As you can see, this is meant to be a whole foods curriculum, rather than just a "cookbook." From shopping for the right foods, meal planning, meal preparation, to serving (how to make it look appealing to setting a nice table)~ for "health and hospitality." And while I do not agree with her stance on mushrooms (I have a different take than the argument she presents) and I was a little surprised that she uses canned beans in some recipes (rather than dried beans), I really appreciated that the recipes omit the use of unclean animals. And I think this is a great resource and perfect for anyone wanting to learn more about whole foods cooking.

I have been cooking whole foods since we began buying in bulk several years ago. It actually saves money in the long run to buy in bulk, store, prepare and eat whole foods. I try to keep the basics ingredients needed for the recipes in stock, and I love pulling this book out for inspiration when I don't know what to cook. Since eating whole foods, I am amazed at the difference it is making, how great we feel, how well we are adapting to healthier options and how much we save in the long run. It is does require a commitment, but if you have the desire to eat healthier, this is a great book to help you get there, step by step and I highly recommend it!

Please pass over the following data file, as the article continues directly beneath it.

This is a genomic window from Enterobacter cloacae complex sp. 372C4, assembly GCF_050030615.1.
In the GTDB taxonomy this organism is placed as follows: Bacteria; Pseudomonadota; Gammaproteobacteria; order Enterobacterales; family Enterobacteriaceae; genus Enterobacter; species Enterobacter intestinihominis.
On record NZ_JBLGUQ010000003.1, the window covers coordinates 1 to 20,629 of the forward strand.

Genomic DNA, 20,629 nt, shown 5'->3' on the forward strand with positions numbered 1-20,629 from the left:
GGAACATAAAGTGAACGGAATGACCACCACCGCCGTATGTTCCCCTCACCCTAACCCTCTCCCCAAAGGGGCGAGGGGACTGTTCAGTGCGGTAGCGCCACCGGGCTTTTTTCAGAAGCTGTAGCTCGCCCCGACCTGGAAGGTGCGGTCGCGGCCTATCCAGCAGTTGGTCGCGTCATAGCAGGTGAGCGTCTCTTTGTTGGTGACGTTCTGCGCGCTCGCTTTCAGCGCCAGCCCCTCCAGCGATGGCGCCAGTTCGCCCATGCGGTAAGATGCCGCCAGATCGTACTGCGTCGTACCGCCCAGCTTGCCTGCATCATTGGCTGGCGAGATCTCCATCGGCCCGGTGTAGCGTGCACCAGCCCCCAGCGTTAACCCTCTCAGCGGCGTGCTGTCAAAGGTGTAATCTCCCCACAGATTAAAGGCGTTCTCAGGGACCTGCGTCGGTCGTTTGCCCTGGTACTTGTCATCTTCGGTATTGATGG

Several Crew mates also reviewed this book and you can read their reviews to see what their experience was.

I received this product for the purpose of this review and no further compensation was received. I offer my honest opinion. Please see my
disclosure policy for more information.